spacer 12
VJP title
Utamaro print showing

 

spacer 16
 

Utagawa Kuniyoshi (歌川国芳)
1797-1861

 

Kuniyoshi suikodenUtagawa Kuniyoshi (歌川国芳) was the son of a silk dyer named Yanagiya Kichiemon. When he was about 12 years of age, Kuniyoshi was accepted as a student of Toyokuni I. His first known work is an illustrated book from 1814, and his first single-sheet print appeared in 1815. Although Kuniyoshi designed prints in a wide variety of subject areas (kabuki, women, landscapes, nature prints, humorous or satirical scenes, cats, surimono, shunga, and book illustrations), he is most recognized for his prints depicting warriors, scenes of historical figures and events, and legends.

The warrior prints (musha-e) of the artist Katsukawa Shuntei (1770-1820) apparently exerted some influence on the young Kuniyoshi. His first known heroic triptych was published in 1818, but he did not gain widespread fame and success until he rocked the printmaking world, beginning circa 1827, with his series Tsûzoku suikoden gôketsu hyakuhachinin no hitori (The 108 heroes of the Suikoden: 通俗水滸傳豪傑百八人之一個) in which he portrayed legendary Chinese heroes from a hugely popular saga, Tales of the Water Margin (水滸傳;, Ch., Sui Ho Chuan or Shui Hu Zhuan). Based on the fourteenth-century Chinese novel, The Suikoden was a rousing and bloody epic celebrating the exploits of a band of righteous outlaws led by Song Jiang, whose base of operations was an encampment by a marsh (the "water margin" of the title) on Mount Liang (Liangshan; Jap., Ryôsanpaku)

Kuniyoshi's series never reached the full complement of 108 heroes, as only 75 heroes appear on 74 known ôban-size sheets. A large majority of the figures fill the pictorial spaces dynamically, their expressive faces accentuating the individuality of each character. Moreover, the exotic costumes, the ersatz European-inspired chiaroscuro, the dazzling range of weaponry, the diversity of poses, and the commanding visual presence and bristling energy of the figures all helped fuel a Suikoden print-collecting craze in Edo and Osaka.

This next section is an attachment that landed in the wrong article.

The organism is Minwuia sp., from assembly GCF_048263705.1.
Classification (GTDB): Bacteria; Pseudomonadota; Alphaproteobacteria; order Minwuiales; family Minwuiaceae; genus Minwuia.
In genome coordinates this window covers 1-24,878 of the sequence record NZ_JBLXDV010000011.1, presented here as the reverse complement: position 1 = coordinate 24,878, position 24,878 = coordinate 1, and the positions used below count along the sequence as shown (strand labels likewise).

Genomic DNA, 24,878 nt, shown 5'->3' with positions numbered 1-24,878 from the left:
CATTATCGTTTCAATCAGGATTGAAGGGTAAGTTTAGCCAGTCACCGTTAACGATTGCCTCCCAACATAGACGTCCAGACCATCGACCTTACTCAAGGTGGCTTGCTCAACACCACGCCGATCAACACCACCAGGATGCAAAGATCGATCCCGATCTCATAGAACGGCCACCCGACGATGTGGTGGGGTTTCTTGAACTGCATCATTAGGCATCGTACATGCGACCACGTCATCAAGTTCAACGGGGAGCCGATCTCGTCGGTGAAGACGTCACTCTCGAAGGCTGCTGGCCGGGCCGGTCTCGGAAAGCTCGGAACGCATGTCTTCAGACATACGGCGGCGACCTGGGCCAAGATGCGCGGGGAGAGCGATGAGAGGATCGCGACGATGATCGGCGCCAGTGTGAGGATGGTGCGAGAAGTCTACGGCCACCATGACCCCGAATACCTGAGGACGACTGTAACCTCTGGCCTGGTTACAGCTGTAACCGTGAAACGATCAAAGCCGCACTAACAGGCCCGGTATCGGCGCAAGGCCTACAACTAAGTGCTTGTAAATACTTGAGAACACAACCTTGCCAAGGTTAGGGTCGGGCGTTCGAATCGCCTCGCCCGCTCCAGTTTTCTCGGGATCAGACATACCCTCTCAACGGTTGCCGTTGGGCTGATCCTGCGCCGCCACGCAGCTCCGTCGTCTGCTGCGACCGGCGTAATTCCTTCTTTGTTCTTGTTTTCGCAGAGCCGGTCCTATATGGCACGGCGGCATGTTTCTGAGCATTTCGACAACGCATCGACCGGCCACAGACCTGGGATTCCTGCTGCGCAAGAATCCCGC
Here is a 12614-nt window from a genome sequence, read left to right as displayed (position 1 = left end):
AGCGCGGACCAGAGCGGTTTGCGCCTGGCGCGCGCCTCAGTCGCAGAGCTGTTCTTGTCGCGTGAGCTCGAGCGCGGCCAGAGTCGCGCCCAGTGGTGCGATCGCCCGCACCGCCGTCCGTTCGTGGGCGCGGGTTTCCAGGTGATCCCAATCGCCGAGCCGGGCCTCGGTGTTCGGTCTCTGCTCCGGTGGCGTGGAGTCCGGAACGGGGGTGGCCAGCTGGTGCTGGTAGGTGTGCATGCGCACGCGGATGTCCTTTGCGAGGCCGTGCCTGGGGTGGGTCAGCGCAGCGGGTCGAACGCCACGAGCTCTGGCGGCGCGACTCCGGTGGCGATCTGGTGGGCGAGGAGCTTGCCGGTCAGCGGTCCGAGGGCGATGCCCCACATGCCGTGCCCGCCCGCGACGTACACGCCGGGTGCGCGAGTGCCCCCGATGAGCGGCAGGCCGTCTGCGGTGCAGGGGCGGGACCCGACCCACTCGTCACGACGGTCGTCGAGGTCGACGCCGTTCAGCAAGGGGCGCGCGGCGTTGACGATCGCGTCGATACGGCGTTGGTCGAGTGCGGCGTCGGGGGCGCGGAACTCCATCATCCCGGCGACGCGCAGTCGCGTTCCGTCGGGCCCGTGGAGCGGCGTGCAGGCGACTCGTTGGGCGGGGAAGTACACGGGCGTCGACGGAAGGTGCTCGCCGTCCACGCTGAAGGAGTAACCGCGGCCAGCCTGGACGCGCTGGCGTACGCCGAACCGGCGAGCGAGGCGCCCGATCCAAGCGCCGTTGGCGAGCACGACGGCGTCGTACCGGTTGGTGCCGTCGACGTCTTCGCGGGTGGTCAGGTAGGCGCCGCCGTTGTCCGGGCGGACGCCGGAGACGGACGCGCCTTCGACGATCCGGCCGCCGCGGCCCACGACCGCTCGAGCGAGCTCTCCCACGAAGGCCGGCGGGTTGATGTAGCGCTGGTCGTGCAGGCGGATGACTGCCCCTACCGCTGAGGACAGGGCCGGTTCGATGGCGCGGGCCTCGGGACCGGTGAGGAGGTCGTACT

The design above is the center sheet of a triptych, here depicting Gyokukirin Roshungi (玉麒麟盧俊義; Ch., Lu Junyi, the Jade Unicorn). The other two sheets portray, on the right, Sekihakki Ryûtô (赤髪鬼劉唐; Ch., Liu Tang, the Red-haired Devil), and on the left, two figures, Hakutenchô Riô (撲天雕李應; Ch., Li Ying, the Swooping Hawk) and Bossharan Bokukô (設遮攔穆弘; Ch., Mu Hong, the Invincible). The subject of the scene is a fight between Roshungi (a wealthy man and skilled warrior from Beijing) and the other three protagonists who are members of rival gangs. After a very long battle, Roshungi is captured, whereupon the bandits try to recruit him. He refuses and returns to Beijing. Later in the story, Roshungi finally becomes a member of the Ryôsanpaku gang.

When the Tenpô reforms of 1842 banned prints of beautiful women and kabuki actors, prints depicting warriors and legends became the life-blood of artists like Kuniyoshi. As a result he issued several large series of warrior prints in the 1840s. Yet even historical subjects could prove dangerous if treated in the wrong manner. In 1843, when Kuniyoshi designed a very popular satirical triptych of the shogun Tokugawa Ieyoshi and the earth spider, the woodblocks and remaining stocks of unsold prints were confiscated and destroyed, and Kuniyoshi was investigated and officially reprimanded.